Monday, November 15, 2010
Hamlet: Good Grief, Sweet Prince
I saw Seattle Shakespeare’s excellent production of Hamlet this last week, and all of the good press the show’s gotten is richly deserved. Great cast, crystal clear directing, funny and somber and illuminating—a fine opportunity to reacquaint yourself with one of the best plays ever written.
But it also shows what I’ve long thought about the Prince of Denmark: he is absolutely the worst revenger in the history of Revenge Tragedies.
To recap: Hamlet is told by no less of an authority than the Ghost of his own dead Father that his Uncle is a murderous villain. On top of this, Claudius has married his mother, dispossessed the Prince, and shoots off the Royal Cannons whenever he gets drunk. Simple answer, right? Request a private conference with the old souse, run your sword through his gut, make excuses afterwards.
Instead he hatches several Cunning Plans, and the result is a stage littered with corpses—including his own.
You can blame Hamlet or his philosophy professors at Wittenberg or the Oedipal complex or the effect of Renaissance ideas on the medieval mind. Personally, I blame Horatio, the least effective sidekick in literature.
After painstaking research, I’ve reconstructed the following pages from Horatio’s private diary.
8 October: I met with H. again today to discuss his plans for revenge. He showed up with his stockings foul'd, ungarter'd, and down-gyved to his ankles. He also had stuck some straw in his hair.
“What’s with the down-gyving?” I asked.
“I merely seem mad,” he said. “When the wind’s southerly, I can tell a hawk from a handsaw.” He then crossed his eyes and shook his cheeks with a “wubba wubba” sound.
“Uh-huh.” I replied.
“My antic disposition shall confound mine enemy.”
“It’s certainly confounding me,” I admitted. “Along with Claudius, Polonius, Rosencrantz and Guildenstern, Horatio, Marcellus, Ophelia and everyone else in the castle.”
“That’s my purpose!” he said triumphantly.
“Why Ophelia?” I asked. “Do you think she had something to do with the murder?”
“Then why are you acting crazy round her?”
He looked ashamed for a moment. “She’s great, really, but you know? All we ever talk about is her gardening and whatever hey-nonny-nonny song she's listening to. It’s just not working for me, so I thought I’d let her down easy.”
“By pretending you’re insane?”
“Well, far be it for me to give unsolicited advice, but if your Uncle murdered your Father, just kill him! Claudius is a loudmouth drunk who’s always cadging drinks and hitting on lords’ wives at official functions. You’re the rightful heir.I can create a distraction so his guards aren’t looking. I’ll say something like ‘Help! Help! I see a ghost!,’ while you run him through.There probably won’t even be an official investigation.”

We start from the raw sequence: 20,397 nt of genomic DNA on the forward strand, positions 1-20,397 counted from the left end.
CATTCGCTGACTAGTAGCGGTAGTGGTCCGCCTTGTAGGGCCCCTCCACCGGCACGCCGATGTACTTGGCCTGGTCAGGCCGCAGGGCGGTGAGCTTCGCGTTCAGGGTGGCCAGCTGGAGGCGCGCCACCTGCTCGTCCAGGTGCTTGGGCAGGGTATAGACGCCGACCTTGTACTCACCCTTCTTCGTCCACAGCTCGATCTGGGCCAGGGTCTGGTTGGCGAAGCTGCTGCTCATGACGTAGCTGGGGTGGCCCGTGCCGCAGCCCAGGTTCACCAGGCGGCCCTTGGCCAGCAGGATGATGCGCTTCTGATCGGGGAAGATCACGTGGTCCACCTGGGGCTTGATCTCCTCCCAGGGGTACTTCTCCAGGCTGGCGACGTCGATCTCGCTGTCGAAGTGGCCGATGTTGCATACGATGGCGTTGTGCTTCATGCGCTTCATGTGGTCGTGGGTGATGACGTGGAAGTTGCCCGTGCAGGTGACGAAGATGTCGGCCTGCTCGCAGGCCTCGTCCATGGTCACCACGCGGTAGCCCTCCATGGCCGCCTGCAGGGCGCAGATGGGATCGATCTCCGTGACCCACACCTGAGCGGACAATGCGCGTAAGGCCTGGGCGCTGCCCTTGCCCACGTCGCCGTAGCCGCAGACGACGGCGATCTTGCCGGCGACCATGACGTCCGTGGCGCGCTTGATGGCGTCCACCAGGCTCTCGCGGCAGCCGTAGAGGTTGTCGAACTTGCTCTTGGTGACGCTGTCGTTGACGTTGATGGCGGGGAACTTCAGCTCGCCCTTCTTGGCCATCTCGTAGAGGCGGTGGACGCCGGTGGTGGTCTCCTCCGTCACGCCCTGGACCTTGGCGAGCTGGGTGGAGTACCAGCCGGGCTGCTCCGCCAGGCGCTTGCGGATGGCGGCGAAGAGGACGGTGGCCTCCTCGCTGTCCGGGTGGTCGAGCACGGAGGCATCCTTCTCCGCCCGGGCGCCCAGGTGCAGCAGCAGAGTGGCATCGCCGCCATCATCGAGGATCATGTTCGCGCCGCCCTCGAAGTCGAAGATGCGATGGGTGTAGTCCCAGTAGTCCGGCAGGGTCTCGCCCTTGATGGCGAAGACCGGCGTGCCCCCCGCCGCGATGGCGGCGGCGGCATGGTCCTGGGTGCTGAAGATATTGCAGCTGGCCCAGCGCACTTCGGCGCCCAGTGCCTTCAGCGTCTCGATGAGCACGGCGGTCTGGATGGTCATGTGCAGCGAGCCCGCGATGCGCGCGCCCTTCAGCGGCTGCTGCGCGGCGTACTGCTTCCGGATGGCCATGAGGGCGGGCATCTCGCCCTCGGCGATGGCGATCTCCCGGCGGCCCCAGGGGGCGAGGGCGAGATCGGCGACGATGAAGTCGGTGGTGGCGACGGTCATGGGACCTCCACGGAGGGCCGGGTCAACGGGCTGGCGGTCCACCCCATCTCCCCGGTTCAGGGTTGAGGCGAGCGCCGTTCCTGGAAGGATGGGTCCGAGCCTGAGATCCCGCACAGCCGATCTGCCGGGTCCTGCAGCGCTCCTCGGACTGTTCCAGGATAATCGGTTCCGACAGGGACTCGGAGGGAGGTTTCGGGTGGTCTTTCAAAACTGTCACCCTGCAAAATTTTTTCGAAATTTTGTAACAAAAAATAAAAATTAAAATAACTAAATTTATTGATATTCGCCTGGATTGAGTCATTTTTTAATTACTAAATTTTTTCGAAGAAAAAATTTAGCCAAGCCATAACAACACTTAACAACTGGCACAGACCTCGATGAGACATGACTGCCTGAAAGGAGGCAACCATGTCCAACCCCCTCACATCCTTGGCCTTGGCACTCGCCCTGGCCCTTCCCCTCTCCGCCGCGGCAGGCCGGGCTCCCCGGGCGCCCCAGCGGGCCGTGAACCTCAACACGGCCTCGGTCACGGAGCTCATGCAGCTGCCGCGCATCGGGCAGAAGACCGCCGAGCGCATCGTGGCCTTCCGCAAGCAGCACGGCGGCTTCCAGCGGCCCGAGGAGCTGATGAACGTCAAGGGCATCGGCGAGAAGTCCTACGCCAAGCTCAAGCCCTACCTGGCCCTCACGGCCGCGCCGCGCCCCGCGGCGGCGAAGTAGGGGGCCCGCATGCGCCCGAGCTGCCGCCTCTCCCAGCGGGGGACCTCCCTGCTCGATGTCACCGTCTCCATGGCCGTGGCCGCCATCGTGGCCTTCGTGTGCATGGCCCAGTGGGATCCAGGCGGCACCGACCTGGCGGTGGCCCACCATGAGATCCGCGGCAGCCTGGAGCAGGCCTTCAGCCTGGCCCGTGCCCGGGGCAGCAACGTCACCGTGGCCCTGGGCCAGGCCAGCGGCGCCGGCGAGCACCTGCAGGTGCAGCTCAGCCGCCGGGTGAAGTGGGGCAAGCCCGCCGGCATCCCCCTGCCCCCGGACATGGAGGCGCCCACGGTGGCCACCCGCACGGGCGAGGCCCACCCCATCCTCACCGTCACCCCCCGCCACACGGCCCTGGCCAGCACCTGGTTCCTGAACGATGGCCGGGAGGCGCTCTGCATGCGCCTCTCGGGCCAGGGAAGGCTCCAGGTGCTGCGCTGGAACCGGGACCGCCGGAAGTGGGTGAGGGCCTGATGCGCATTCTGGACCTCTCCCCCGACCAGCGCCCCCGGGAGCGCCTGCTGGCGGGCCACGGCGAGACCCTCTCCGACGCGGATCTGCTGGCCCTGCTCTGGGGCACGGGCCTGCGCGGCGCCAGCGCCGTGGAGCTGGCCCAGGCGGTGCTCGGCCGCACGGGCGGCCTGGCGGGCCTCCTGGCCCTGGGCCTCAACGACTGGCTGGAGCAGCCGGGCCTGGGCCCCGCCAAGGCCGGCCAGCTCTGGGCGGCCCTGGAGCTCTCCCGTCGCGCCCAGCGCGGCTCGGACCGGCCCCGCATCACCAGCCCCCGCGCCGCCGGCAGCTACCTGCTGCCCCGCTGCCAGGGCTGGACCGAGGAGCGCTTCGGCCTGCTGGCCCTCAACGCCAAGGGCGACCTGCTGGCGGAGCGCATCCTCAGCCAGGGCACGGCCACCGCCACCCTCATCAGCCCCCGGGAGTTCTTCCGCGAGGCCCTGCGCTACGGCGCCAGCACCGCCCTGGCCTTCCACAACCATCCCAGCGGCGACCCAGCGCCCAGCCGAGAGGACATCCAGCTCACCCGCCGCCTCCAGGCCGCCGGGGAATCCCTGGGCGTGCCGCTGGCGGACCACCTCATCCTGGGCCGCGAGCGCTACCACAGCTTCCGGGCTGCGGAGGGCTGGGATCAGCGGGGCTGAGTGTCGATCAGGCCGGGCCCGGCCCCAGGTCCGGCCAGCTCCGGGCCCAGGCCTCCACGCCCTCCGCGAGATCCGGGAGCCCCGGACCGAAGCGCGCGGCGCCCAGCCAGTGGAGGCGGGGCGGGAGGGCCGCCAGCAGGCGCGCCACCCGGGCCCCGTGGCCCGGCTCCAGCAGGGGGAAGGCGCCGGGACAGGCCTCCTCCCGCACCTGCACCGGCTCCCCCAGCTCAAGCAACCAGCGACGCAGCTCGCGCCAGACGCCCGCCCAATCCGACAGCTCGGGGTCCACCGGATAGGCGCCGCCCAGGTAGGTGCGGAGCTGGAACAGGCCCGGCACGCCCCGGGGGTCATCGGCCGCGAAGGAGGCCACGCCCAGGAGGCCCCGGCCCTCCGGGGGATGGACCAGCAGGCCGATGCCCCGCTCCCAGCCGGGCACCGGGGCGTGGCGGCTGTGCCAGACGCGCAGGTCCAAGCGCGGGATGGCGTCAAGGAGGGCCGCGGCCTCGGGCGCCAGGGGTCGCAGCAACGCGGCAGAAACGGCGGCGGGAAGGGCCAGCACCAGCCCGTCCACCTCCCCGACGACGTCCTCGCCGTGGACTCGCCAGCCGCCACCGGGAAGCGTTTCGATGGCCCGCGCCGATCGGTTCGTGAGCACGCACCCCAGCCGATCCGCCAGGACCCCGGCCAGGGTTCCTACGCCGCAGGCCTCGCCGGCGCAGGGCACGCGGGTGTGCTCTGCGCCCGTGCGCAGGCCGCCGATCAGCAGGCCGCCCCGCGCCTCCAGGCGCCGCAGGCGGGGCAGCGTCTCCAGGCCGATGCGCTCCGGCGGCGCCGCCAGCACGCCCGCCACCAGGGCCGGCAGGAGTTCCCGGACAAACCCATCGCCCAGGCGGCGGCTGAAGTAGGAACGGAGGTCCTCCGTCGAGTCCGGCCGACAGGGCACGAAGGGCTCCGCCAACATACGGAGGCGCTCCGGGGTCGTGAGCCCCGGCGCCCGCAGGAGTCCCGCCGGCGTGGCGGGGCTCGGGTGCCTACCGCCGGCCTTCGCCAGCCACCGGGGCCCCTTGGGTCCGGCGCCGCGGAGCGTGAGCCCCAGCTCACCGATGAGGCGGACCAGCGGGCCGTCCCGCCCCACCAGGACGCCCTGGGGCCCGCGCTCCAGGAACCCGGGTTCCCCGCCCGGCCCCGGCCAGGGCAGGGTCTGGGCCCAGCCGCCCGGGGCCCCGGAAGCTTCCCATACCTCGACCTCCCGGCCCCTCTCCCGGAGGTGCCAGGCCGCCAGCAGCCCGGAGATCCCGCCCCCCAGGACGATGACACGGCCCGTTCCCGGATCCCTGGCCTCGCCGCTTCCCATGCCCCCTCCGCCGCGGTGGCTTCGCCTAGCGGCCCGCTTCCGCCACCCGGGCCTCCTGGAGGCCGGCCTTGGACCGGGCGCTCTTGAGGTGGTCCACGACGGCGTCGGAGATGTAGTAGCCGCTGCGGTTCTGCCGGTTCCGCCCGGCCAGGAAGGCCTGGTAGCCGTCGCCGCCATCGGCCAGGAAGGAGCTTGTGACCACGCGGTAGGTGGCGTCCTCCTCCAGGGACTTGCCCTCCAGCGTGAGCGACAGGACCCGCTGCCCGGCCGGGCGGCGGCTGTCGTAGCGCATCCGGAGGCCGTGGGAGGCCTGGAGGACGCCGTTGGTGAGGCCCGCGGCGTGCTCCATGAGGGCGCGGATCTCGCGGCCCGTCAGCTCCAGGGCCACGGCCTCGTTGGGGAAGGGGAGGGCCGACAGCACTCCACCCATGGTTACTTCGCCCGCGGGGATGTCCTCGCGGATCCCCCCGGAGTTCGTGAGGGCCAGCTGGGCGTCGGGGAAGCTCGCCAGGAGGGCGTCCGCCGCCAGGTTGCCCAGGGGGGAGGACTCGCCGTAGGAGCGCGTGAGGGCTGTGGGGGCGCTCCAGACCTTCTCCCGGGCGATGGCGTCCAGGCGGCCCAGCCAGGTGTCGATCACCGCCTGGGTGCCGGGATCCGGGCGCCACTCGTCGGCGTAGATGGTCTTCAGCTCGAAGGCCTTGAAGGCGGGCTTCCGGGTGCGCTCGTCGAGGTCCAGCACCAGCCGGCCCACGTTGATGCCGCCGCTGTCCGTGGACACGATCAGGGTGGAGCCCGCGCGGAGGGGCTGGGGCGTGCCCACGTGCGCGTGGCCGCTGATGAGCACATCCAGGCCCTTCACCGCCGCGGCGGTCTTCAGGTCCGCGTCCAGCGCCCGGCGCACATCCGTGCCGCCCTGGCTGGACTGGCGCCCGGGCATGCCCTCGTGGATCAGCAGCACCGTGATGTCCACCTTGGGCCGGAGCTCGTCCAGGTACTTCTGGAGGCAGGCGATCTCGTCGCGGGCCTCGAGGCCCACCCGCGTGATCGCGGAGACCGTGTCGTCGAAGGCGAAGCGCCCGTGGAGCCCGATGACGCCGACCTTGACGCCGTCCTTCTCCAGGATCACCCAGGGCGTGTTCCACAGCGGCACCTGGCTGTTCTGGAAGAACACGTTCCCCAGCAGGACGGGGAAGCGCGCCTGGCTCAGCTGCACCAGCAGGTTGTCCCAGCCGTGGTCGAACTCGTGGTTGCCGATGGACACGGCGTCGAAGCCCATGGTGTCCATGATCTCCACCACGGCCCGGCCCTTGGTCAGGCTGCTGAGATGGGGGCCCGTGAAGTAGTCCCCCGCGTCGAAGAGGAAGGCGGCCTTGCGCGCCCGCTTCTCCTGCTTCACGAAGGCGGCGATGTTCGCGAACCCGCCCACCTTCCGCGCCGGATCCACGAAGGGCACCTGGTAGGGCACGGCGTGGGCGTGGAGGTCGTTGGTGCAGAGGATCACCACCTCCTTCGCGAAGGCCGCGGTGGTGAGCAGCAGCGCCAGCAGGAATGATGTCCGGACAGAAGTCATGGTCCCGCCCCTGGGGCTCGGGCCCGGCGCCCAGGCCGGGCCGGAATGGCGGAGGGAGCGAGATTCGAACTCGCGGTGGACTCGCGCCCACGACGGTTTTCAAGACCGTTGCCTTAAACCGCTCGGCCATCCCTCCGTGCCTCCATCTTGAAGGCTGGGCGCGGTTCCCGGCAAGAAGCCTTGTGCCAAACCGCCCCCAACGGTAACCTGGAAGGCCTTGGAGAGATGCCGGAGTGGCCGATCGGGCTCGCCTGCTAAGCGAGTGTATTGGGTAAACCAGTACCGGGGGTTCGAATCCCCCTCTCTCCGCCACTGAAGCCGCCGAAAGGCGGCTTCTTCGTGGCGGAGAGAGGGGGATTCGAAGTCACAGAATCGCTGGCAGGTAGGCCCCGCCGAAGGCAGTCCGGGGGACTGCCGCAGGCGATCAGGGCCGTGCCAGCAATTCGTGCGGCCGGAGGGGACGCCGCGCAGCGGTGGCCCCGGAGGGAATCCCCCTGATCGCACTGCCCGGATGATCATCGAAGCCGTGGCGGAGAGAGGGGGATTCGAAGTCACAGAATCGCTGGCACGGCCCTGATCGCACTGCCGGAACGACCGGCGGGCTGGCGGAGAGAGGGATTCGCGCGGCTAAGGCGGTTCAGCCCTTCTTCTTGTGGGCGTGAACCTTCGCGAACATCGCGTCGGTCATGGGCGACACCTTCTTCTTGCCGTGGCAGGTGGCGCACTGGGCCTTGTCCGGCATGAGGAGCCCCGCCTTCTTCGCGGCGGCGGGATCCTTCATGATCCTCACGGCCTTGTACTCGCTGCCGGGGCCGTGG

H. looked confused. “The time’s not right. What’s today, Tuesday? It’s bad luck to kill your Uncle on a Tuesday. I read that somewhere.” He suddenly spotted Polonius. “Ah-ha! Off to confound the old man!” He hitched his right stocking down a couple of inches further and raced off.
I miss Wittenberg.
10 October: Talked to H. again, who’s in a fevered excitement about the arrival of some strolling players. Hey, I love theatre as much as the next guy (particularly comical-historical-pastoral—I go nuts for that stuff!), but that’s not what has him so goofy. “My plot is laid, Horatio!,” he said, brandishing some pages he was scribbling on. “I’m going to interpolate a scene I’ve written into tonight's performance, replicating my father’s murder!”
“Wow!” I said.
“I know, right? Stuck in the middle of this old Italian tragedy like a petard in a punch bowl.” He made a “KA-BLOOIE!” sound and thrust out his hands, fingers waving, in imitation of an explosion.
I smiled. He smiled.
Then, I had to ask. “Why, exactly?”
“I’m going to watch Claudius. I'll tent him to the quick: if he but blench, I’ll know my course.”
“To cut him down while he’s distracted?”
“Absolutely!” he said. Then he looked a little shifty. “Or really soon, anyway.”
“So the ghost wasn’t enough?” He looked at me mysteriously.
“Maybe it wasn’t a ghost. Maybe it was a trick.”
“Maybe it was a sprite disguised as a ghost, trying to get me to kill Claudius.”
"A sprite? Like a brownie?"
"Or a hobgoblin."
“That's pretty convoluted, even for a hobgoblin.”
“There are more things on heaven and earth, Horatio….”
“I heard you the first time. Look, if your plan works Claudius will know you put the players up to it. Won’t you lose the advantage of surprise?”
He looked confused, then shouted “I don’t have time for this!” and angrily rearranged his head straw. “I’ve got to go find those players and give them some acting advice!”
“Well, I’m sure THAT will go over well." I said.
He ungyved his right hose a bit, and was off.
This afternoon I updated my resume. I’m applying for a job with the Swedish Royal Court.